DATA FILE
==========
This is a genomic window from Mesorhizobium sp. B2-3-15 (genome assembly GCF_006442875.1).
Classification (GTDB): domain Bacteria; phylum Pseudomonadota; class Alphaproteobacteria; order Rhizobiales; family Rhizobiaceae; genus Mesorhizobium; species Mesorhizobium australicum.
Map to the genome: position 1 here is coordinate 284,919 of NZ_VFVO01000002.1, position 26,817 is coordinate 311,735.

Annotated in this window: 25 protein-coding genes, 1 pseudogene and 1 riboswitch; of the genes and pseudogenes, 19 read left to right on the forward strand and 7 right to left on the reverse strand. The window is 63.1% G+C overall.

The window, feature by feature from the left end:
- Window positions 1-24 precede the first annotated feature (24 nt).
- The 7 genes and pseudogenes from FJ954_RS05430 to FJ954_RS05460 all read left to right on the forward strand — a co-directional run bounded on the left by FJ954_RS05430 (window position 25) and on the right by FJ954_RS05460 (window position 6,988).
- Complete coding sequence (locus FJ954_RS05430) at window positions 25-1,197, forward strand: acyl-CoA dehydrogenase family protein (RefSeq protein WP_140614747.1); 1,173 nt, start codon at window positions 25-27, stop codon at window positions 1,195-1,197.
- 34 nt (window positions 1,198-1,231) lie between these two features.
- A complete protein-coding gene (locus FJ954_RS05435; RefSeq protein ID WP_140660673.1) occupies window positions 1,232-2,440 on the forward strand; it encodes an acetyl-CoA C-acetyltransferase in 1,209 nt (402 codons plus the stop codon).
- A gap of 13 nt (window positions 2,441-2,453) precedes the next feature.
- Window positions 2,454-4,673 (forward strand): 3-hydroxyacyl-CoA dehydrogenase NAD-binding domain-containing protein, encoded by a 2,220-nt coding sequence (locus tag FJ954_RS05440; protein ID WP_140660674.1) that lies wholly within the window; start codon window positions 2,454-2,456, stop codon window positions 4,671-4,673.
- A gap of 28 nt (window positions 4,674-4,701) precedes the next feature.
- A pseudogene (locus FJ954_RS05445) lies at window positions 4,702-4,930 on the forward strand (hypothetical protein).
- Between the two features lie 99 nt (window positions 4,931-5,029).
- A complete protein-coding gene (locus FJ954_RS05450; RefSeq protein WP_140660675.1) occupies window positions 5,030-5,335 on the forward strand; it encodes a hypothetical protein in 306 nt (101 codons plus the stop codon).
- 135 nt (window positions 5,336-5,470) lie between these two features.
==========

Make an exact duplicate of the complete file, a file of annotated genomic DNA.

This is a genomic window from Mesorhizobium sp. B2-3-15 (genome assembly GCF_006442875.1).
Classification (GTDB): domain Bacteria; phylum Pseudomonadota; class Alphaproteobacteria; order Rhizobiales; family Rhizobiaceae; genus Mesorhizobium; species Mesorhizobium australicum.
Map to the genome: position 1 here is coordinate 284,919 of NZ_VFVO01000002.1, position 26,817 is coordinate 311,735.

Annotated in this window: 25 protein-coding genes, 1 pseudogene and 1 riboswitch; of the genes and pseudogenes, 19 read left to right on the forward strand and 7 right to left on the reverse strand. The window is 63.1% G+C overall.

The window, feature by feature from the left end:
- Window positions 1-24 precede the first annotated feature (24 nt).
- The 7 genes and pseudogenes from FJ954_RS05430 to FJ954_RS05460 all read left to right on the forward strand — a co-directional run bounded on the left by FJ954_RS05430 (window position 25) and on the right by FJ954_RS05460 (window position 6,988).
- Complete coding sequence (locus FJ954_RS05430) at window positions 25-1,197, forward strand: acyl-CoA dehydrogenase family protein (RefSeq protein WP_140614747.1); 1,173 nt, start codon at window positions 25-27, stop codon at window positions 1,195-1,197.
- 34 nt (window positions 1,198-1,231) lie between these two features.
- A complete protein-coding gene (locus FJ954_RS05435; RefSeq protein ID WP_140660673.1) occupies window positions 1,232-2,440 on the forward strand; it encodes an acetyl-CoA C-acetyltransferase in 1,209 nt (402 codons plus the stop codon).
- A gap of 13 nt (window positions 2,441-2,453) precedes the next feature.
- Window positions 2,454-4,673 (forward strand): 3-hydroxyacyl-CoA dehydrogenase NAD-binding domain-containing protein, encoded by a 2,220-nt coding sequence (locus tag FJ954_RS05440; protein ID WP_140660674.1) that lies wholly within the window; start codon window positions 2,454-2,456, stop codon window positions 4,671-4,673.
- A gap of 28 nt (window positions 4,674-4,701) precedes the next feature.
- A pseudogene (locus FJ954_RS05445) lies at window positions 4,702-4,930 on the forward strand (hypothetical protein).
- Between the two features lie 99 nt (window positions 4,931-5,029).
- A complete protein-coding gene (locus FJ954_RS05450; RefSeq protein WP_140660675.1) occupies window positions 5,030-5,335 on the forward strand; it encodes a hypothetical protein in 306 nt (101 codons plus the stop codon).
- 135 nt (window positions 5,336-5,470) lie between these two features.